Where Has All the Inflation Gone? When Will the Fed Ever Learn?
The Fed is dazed and confused (with apologies to Jake Holmes) about the lack of goods/services price inflation currently present in the U.S. economy. No matter how you slice or dice the Personal Consumption Expenditures (PCE) Chain Price Index, its annualized growth has not trended above 2% since 2011. How can this be given that the unemployment rate of those covered by unemployment insurance is at an historic low of 1.3% (see Chart 2)? Wherefore art thou, A.W. Phillips and your curve purporting to show an inverse relationship between the level of the unemployment rate and the rate of goods/services price inflation?
Why the Fed is bothered by the lack of consumer price inflation is a mystery to me. With whatever unemployment rate you choose plumbing cycle, if not decade lows, why is the Fed concerned by persistent low consumer price inflation? Is this not an outcome to celebrate rather than despair?
Whatever the reason for the Fed’s angst, with regard to the alleged inverse relationship (negative correlation) between the unemployment rate and consumer price inflation, try as I might, I could not find a consistent one. Starting with quarterly observations from 1955, the best I could tease out of the data was a positive correlation of 0.05 (out of a maximum absolute value of 1.00) when the four-quarter moving average of the unemployment rate was advanced by four quarters (see Chart 3). In effect, the data show no consistent relationship between the level of the unemployment rate and the rate of consumer inflation over time – inverse or positive.
Not one to give up on A. W., I tried a variation on his theme. The logic underlying the Phillips Curve is that the lower the unemployment rate, the narrower is the gap between actual real GDP and the economy’s potential real GDP. Potential GDP is a function of guesstimates of the size of the potential labor force and potential total factor productivity. The hypothesis is that as actual real GDP rises relative to potential real GDP, consumer price inflation also should rise. That is, there should be a positive correlation between the relative gap between actual and potential real GDP and consumer price inflation. And sure enough, I was able to find one using the Congressional Budget Office’s estimates of potential real GDP. When advanced by five quarters, the real GDP relative gap has a positive correlation with the rate of consumer price inflation of 0.22 (see Chart 4). An absolute correlation coefficient of 0.22 is nothing to write home about (remember, the maximum possible is 1.00), but at least this version of the Phillips relationship has the correct sign.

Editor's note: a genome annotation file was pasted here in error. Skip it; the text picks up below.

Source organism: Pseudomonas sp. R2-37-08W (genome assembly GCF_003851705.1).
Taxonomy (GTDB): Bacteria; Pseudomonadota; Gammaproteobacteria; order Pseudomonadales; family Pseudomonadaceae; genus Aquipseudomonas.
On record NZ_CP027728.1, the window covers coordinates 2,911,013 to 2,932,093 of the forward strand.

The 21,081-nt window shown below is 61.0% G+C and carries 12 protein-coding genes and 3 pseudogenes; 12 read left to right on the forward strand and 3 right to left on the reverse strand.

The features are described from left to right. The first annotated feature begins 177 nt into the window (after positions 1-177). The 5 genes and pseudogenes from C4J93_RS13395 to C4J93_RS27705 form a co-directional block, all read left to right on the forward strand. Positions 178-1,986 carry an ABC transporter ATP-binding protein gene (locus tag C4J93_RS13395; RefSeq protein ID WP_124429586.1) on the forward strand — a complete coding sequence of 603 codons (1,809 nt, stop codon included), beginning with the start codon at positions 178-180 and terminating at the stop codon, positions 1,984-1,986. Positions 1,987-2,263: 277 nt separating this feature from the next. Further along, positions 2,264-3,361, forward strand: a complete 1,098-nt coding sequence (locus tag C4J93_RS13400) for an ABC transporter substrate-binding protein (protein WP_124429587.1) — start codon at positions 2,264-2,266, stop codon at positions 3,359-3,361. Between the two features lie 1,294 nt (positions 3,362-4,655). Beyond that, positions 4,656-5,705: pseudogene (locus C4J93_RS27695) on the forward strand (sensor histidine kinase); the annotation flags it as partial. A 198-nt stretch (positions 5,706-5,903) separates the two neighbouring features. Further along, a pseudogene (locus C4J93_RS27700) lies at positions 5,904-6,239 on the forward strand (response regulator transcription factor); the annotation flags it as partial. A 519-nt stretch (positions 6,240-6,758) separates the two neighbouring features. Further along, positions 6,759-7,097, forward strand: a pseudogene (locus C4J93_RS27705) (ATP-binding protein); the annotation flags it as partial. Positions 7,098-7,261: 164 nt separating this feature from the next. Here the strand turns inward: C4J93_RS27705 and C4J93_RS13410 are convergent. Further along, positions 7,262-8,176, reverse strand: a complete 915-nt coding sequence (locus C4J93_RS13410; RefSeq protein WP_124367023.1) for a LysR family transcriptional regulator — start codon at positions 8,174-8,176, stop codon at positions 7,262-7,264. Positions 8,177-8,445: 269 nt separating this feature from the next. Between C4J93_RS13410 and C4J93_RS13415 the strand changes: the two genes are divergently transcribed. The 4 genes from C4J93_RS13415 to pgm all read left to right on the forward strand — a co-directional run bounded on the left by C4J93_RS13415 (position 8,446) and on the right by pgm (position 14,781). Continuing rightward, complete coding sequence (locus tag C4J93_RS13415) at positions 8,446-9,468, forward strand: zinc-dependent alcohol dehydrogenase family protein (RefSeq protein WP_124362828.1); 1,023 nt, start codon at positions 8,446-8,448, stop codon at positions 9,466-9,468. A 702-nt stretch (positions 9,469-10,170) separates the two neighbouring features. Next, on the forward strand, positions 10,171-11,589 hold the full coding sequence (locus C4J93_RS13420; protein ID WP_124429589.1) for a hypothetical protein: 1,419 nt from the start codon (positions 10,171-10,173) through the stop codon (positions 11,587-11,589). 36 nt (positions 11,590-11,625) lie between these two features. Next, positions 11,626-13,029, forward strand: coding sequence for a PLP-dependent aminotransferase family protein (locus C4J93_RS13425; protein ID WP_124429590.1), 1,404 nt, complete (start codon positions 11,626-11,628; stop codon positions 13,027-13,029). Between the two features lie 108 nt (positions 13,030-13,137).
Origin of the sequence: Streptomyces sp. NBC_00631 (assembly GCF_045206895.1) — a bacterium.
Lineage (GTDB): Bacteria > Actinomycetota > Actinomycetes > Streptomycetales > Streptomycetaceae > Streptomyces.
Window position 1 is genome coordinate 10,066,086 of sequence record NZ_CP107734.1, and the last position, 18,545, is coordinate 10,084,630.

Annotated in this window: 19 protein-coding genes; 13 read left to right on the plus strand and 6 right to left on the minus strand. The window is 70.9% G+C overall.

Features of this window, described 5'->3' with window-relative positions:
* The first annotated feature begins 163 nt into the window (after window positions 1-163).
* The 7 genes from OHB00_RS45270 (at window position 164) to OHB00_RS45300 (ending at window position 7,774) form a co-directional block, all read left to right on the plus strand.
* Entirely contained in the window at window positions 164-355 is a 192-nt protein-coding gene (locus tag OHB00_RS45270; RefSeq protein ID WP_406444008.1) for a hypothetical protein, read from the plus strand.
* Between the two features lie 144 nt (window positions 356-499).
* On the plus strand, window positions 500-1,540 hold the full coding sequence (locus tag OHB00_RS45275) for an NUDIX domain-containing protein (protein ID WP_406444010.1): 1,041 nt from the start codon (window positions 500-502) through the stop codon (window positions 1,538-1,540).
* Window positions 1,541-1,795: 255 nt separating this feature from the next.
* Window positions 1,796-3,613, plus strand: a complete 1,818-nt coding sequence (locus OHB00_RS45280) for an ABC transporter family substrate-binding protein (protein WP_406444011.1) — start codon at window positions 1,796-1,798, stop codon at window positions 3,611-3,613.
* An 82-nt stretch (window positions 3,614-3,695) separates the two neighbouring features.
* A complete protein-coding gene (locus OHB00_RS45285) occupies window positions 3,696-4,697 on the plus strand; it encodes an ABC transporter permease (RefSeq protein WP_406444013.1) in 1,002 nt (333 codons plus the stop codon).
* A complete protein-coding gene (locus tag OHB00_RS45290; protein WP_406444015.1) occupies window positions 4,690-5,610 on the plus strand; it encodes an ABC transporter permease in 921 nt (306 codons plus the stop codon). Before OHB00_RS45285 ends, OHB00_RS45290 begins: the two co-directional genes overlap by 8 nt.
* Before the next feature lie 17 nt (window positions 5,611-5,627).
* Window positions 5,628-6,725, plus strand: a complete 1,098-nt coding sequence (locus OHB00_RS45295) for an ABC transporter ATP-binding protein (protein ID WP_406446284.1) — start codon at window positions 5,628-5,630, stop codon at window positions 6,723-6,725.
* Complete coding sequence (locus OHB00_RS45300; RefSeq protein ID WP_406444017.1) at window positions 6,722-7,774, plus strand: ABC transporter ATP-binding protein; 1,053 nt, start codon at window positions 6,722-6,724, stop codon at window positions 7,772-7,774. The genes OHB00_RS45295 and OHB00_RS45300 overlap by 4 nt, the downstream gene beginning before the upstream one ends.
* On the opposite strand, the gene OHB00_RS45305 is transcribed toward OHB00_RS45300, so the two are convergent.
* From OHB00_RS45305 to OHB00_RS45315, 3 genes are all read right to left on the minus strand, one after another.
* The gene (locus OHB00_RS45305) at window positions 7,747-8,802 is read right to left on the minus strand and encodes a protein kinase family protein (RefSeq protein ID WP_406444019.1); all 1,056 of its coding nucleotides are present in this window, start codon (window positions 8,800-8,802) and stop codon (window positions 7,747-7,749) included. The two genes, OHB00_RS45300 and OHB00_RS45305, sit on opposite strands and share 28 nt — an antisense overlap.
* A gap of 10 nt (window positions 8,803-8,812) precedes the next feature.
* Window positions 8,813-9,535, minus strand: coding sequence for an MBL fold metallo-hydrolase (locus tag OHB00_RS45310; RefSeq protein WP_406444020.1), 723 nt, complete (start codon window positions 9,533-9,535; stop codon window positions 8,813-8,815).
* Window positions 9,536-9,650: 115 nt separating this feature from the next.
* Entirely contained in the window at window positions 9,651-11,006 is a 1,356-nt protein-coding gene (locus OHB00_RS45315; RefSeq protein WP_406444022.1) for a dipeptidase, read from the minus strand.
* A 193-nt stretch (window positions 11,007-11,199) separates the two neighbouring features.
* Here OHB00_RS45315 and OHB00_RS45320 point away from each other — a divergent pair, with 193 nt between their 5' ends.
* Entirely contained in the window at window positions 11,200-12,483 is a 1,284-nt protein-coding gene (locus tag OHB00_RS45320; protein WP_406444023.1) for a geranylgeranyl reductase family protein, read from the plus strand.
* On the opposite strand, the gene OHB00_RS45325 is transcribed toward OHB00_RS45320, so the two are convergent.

It would appear that the Fed is using an incorrect “model” to forecast consumer price inflation. There was another economist who had an hypothesis about the cause of consumer price inflation. His hypothesis was that consumer price inflation is “always and everywhere a monetary phenomenon”. Of course, that economist was the late (may he rest in peace) Milton Friedman.
So, let’s look at the relationship between a monetary variable and consumer price inflation. I assume that you are not shocked that the monetary variable I have chosen to test the Friedman hypothesis is what I refer to as thin-air credit. I am going to use my “broad” definition of thin-air credit – the sum of the monetary base (reserves of the depository institution system and currency in circulation) plus the credit created by the depository institution system. Commercial banks, S&Ls and credit unions constitute the depository institution system. The Friedman hypothesis is that there should be a positivecorrelation between growth in the chosen monetary variable and the consumer price inflation rate.